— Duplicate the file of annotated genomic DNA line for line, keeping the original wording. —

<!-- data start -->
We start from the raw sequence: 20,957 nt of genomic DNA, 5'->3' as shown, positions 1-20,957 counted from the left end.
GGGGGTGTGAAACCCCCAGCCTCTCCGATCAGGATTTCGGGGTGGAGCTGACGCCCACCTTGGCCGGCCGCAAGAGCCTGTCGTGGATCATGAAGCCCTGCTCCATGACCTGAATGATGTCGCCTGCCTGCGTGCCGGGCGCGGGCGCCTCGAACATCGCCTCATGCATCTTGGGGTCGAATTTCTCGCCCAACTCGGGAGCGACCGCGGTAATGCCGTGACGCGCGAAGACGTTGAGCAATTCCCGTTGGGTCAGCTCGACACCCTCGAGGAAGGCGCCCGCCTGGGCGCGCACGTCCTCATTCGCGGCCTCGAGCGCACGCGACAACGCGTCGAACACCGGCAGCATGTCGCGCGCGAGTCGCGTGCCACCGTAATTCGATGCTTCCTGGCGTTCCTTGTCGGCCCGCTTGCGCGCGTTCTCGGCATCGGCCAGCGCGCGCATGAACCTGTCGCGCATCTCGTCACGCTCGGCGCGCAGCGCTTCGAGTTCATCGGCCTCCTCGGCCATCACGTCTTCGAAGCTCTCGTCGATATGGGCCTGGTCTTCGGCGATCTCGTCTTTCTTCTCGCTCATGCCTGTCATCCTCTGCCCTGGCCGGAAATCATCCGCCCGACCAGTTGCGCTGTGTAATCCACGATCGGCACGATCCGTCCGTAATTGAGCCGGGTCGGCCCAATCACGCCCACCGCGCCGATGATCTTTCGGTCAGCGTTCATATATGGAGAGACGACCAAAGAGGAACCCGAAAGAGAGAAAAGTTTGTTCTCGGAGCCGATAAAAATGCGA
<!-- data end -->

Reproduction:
We start from the raw sequence: 20,957 nt of genomic DNA, 5'->3' as shown, positions 1-20,957 counted from the left end.
GGGGGTGTGAAACCCCCAGCCTCTCCGATCAGGATTTCGGGGTGGAGCTGACGCCCACCTTGGCCGGCCGCAAGAGCCTGTCGTGGATCATGAAGCCCTGCTCCATGACCTGAATGATGTCGCCTGCCTGCGTGCCGGGCGCGGGCGCCTCGAACATCGCCTCATGCATCTTGGGGTCGAATTTCTCGCCCAACTCGGGAGCGACCGCGGTAATGCCGTGACGCGCGAAGACGTTGAGCAATTCCCGTTGGGTCAGCTCGACACCCTCGAGGAAGGCGCCCGCCTGGGCGCGCACGTCCTCATTCGCGGCCTCGAGCGCACGCGACAACGCGTCGAACACCGGCAGCATGTCGCGCGCGAGTCGCGTGCCACCGTAATTCGATGCTTCCTGGCGTTCCTTGTCGGCCCGCTTGCGCGCGTTCTCGGCATCGGCCAGCGCGCGCATGAACCTGTCGCGCATCTCGTCACGCTCGGCGCGCAGCGCTTCGAGTTCATCGGCCTCCTCGGCCATCACGTCTTCGAAGCTCTCGTCGATATGGGCCTGGTCTTCGGCGATCTCGTCTTTCTTCTCGCTCATGCCTGTCATCCTCTGCCCTGGCCGGAAATCATCCGCCCGACCAGTTGCGCTGTGTAATCCACGATCGGCACGATCCGTCCGTAATTGAGCCGGGTCGGCCCAATCACGCCCACCGCGCCGATGATCTTTCGGTCAGCGTTCATATATGGAGAGACGACCAAAGAGGAACCCGAAAGAGAGAAAAGTTTGTTCTCGGAGCCGATAAAAATGCGA